Venezuelan Government Says IACHR Ruling against it is “Biased”

Venezuelan government representatives at an Inter-American Commission for Human Rights (IACHR) hearing in Washington, US, yesterday, said its claims regarding the “freedom of expression situation” in Venezuela are “biased” and  “disrespectful”  of Venezuela’s sovereignty.

By Tamara Pearson

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German Saltron speaking at the IACHR hearing yesterday (Talcualdigital)
German Saltron speaking at the IACHR hearing yesterday (Talcualdigital)
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Mérida, March 28th 2012 (Venezuelanalysis.com) –  Venezuelan government representatives at an Inter-American Commission for Human Rights (IACHR) hearing in Washington, US, yesterday, said its claims regarding the “freedom of expression situation” in Venezuela are “biased” and  “disrespectful”  of Venezuela’s sovereignty.

Venezuela’s representative to the IACHR, German Saltron demanded that the commission share its sources of information with the Venezuelan government before ruling in a way that is “detrimental to the participative democracy that the Bolivarian government promotes”.

His comments were in response to claims by Venezuelan private media representatives that 2011 was a “critical” year for the government in terms of “violations of freedom of expression”.

Marco Ruiz, general secretary of the National Press Workers’ Union, claimed that there was “impunity” in the face of denunciations of violence, intimidation, or censorship towards media workers. Following Ruiz’s denouncement the IACHR convoked yesterday’s hearing, titled, “Situation of the right of freedom of expression in Venezuela”.

“We ask that the commission consider [both sides] equally, and takes into account all sources of information, and ...gives the government the chance to express its point of view on the sources of information used,” Saltron said, commenting that the commission only takes into account the “media releases of the Venezuelan private media, which, generally, acts in opposition to the national executive”.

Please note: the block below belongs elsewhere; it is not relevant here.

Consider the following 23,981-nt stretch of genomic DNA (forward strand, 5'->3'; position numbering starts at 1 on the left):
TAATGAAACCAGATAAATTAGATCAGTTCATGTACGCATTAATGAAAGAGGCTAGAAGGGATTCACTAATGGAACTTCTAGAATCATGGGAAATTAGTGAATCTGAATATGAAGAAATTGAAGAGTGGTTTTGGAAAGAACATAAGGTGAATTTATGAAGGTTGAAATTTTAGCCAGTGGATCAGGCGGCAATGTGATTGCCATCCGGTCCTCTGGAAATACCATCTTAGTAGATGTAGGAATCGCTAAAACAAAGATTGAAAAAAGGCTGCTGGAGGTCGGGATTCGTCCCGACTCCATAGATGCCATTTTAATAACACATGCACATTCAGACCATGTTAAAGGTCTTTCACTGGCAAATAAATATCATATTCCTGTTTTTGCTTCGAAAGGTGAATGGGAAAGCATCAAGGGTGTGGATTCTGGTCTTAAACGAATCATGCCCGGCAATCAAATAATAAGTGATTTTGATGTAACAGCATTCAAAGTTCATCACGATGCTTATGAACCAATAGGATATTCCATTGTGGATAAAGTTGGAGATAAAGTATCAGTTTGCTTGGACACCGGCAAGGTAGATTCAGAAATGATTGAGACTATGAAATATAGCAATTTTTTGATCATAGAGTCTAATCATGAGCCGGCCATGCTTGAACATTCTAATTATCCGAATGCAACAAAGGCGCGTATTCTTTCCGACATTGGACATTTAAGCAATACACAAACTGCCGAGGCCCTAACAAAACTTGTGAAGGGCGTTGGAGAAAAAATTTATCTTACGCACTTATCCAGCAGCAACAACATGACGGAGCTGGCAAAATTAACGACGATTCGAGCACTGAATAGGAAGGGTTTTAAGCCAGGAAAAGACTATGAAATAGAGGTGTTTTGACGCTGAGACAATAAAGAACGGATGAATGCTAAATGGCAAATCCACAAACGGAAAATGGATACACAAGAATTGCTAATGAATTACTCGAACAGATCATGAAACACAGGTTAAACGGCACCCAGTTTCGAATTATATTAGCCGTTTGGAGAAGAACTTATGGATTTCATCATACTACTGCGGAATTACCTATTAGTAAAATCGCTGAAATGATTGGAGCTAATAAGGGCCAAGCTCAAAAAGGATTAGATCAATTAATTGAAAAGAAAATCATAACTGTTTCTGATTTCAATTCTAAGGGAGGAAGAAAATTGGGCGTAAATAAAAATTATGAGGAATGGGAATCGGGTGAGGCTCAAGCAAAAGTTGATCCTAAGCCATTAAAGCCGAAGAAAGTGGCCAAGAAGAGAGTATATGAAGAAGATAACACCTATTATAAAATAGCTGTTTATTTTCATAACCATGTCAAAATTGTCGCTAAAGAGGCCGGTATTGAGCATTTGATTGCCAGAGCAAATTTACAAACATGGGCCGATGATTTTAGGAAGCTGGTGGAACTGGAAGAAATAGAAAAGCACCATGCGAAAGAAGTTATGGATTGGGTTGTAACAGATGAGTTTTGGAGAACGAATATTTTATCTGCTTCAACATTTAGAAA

Saltron pointed out that under previous Venezuelan governments’ human rights were “openly violated” and the IACHR recognised them as democratic. He concluded that the organisation is “totally biased against Venezuela”.

Saltron said that the IACHR should respect the Inter-American Convention, and argued that, “No country which respects its own sovereignty, would accept the IACHR’s conditions... that’s why you should really think about [this decision]... you shouldn’t disrespect nation states”.

Well known lawyer and writer, Luis Britto Garcia, also represented the Venezuela government before the commission, arguing that, “Freedom of expression in Venezuela is broader than in any other country... if there were any restrictions on this right, you wouldn’t see the masses of criticisms that the opposition private media pour out against the against the Chavez government”.

The IACHR is an organ of the Organisation of American States (OAS), and a permanent body with its headquarters in Washington. It meets during regular and special sessions several times a year, to supposedly examine allegations of human rights violations in the American continent. The Venezuelan government on many occasions has accused the OAS and its organs of being instruments to push the US’s “imperialist” agenda.

This is also not the first time the Venezuelan government has complained of IACHR bias.  At the end of last year when opposition leader Leopoldo Lopez was banned from holding public office until 2014 for corruption, the IACHR intervened.  It has also put out a number of reports criticising Venezuela’s human rights situation. Government authorities also point to the IACHR’s silence during the 2002 short coup against Chavez as further proof of the commission’s bias.